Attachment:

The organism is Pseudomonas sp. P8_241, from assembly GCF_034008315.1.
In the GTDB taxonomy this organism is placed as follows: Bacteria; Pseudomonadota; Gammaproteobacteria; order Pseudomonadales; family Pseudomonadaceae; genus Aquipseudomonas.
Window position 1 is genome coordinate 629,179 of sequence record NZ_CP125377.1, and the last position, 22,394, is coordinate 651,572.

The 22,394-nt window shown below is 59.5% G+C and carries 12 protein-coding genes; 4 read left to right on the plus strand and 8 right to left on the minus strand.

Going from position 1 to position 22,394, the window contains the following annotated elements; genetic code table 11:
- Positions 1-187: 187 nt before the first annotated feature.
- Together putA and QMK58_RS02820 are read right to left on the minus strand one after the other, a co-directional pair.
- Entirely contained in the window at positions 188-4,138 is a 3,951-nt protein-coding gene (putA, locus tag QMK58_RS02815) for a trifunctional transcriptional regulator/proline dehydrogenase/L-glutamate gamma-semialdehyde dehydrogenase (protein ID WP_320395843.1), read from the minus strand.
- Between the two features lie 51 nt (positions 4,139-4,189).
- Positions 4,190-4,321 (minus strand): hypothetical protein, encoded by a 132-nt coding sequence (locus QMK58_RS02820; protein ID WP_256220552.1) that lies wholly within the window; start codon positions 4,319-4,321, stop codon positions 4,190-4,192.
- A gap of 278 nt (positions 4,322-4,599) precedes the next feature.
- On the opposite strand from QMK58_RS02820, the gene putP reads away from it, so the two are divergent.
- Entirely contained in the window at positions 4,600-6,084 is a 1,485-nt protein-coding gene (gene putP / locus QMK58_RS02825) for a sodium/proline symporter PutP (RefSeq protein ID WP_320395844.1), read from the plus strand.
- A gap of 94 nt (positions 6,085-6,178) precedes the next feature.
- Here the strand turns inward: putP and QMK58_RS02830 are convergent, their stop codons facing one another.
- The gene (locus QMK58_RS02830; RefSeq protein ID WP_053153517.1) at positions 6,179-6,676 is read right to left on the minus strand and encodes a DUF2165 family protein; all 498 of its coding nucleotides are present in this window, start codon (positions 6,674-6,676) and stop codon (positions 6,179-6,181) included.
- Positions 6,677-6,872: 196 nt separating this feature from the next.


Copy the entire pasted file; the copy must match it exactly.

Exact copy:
The organism is Pseudomonas sp. P8_241, from assembly GCF_034008315.1.
In the GTDB taxonomy this organism is placed as follows: Bacteria; Pseudomonadota; Gammaproteobacteria; order Pseudomonadales; family Pseudomonadaceae; genus Aquipseudomonas.
Window position 1 is genome coordinate 629,179 of sequence record NZ_CP125377.1, and the last position, 22,394, is coordinate 651,572.

The 22,394-nt window shown below is 59.5% G+C and carries 12 protein-coding genes; 4 read left to right on the plus strand and 8 right to left on the minus strand.

Going from position 1 to position 22,394, the window contains the following annotated elements; genetic code table 11:
- Positions 1-187: 187 nt before the first annotated feature.
- Together putA and QMK58_RS02820 are read right to left on the minus strand one after the other, a co-directional pair.
- Entirely contained in the window at positions 188-4,138 is a 3,951-nt protein-coding gene (putA, locus tag QMK58_RS02815) for a trifunctional transcriptional regulator/proline dehydrogenase/L-glutamate gamma-semialdehyde dehydrogenase (protein ID WP_320395843.1), read from the minus strand.
- Between the two features lie 51 nt (positions 4,139-4,189).
- Positions 4,190-4,321 (minus strand): hypothetical protein, encoded by a 132-nt coding sequence (locus QMK58_RS02820; protein ID WP_256220552.1) that lies wholly within the window; start codon positions 4,319-4,321, stop codon positions 4,190-4,192.
- A gap of 278 nt (positions 4,322-4,599) precedes the next feature.
- On the opposite strand from QMK58_RS02820, the gene putP reads away from it, so the two are divergent.
- Entirely contained in the window at positions 4,600-6,084 is a 1,485-nt protein-coding gene (gene putP / locus QMK58_RS02825) for a sodium/proline symporter PutP (RefSeq protein ID WP_320395844.1), read from the plus strand.
- A gap of 94 nt (positions 6,085-6,178) precedes the next feature.
- Here the strand turns inward: putP and QMK58_RS02830 are convergent, their stop codons facing one another.
- The gene (locus QMK58_RS02830; RefSeq protein ID WP_053153517.1) at positions 6,179-6,676 is read right to left on the minus strand and encodes a DUF2165 family protein; all 498 of its coding nucleotides are present in this window, start codon (positions 6,674-6,676) and stop codon (positions 6,179-6,181) included.
- Positions 6,677-6,872: 196 nt separating this feature from the next.